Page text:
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EMAC 2021 Annual Conference


Customer Success Management – What, Why and How
(A2021-102335)

Published: May 25, 2021

AUTHORS

Michael Kleinaltenkamp, Freie Universität Berlin; Andreas Eggert, Freie Universität Berlin; Bryan Hochstein, University of Alabama; Katharina Prohl-Schwenke, Freie Universität Berlin

ABSTRACT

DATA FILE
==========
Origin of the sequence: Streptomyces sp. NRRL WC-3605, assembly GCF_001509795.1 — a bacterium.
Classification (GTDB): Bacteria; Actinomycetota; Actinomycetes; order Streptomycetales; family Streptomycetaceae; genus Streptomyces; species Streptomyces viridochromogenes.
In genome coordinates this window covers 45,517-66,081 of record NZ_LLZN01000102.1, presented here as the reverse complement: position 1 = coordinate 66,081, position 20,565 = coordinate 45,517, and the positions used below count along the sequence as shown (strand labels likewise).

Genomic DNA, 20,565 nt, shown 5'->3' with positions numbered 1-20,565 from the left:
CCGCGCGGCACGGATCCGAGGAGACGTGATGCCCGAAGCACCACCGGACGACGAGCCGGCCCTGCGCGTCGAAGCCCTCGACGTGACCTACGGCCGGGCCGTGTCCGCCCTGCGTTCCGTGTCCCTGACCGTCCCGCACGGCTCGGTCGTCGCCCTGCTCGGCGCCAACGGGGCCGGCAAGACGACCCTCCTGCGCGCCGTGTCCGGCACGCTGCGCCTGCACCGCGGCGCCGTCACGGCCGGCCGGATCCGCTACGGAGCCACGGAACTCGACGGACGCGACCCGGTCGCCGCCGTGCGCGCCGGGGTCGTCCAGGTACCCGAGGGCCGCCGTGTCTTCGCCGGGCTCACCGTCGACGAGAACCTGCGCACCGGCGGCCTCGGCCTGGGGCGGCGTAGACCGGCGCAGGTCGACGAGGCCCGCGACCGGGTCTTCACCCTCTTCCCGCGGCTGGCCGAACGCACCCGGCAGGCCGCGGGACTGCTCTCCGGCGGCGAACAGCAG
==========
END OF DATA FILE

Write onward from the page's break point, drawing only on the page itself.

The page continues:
"In business-to-business (B2B) markets, customer success management (CSM) is gaining increasing practical importance. Reflecting the growing importance of CSM in business practice, there is a corresponding research stream in academic literature that sheds light on customers’ experienced value in use. By monitoring and improving customers’ key performance indicators, suppliers proactively manage customers’ goal achievement when using suppliers’ market offerings. CSM thus comprises two aspects; first, customer-related activities that aim at monitoring, securing and enhancing customer success, and second, the implementation of organizational structures and processes within the supplier firm that enable the performance of the respective customer-related activities. CSM was first implemented in industries that utilize subscription- or consumption-based business models like Software as a Service (SaaS) or cloud services where recurring revenues are center stage for suppliers’ financial performance. Hence, the original idea behind CSM development was the goal of the respective providers to stabilize or even expand the business relationships with their clients. In the meantime, CSM applications are seen as an important step forward in achieving customer centricity and are spreading globally across industries; especially in firms active in solution or servitization businesses that are characterized by complex offerings in which value to the customer is created and experienced throughout the customers’ entire usage processes. Beyond this backdrop, this Special Session seeks to provide an overview of the actual status of CSM implementation in practice as well as of recent research that is directed at its characteristics, drivers and success factors. Consequently, the first paper on “Customer Success Management – The Construct, Its Conceptual Roots and Managerial Relevance” by Wolfgang Ulaga, Andreas Eggert, and Anna Gehring describes the main characteristics of CS and shows its practical roots as well as conceptual characteristics. The second paper on “How Supplier Firms Implement Customer Success Management” by Bryan Hochstein explores the new role of CS managers and identifies maintaining customer health as one of their core tasks. The third paper by Katharina Prohl-Schwenke and Michael Kleinaltenkamp on “How Business Customers Judge Customer Success Management” reveals how suppliers’ CSM initiatives are evaluated by the respective customers. The presentations of the papers should serve as impulses towards a vivid discussion among the authors as well as with the audience."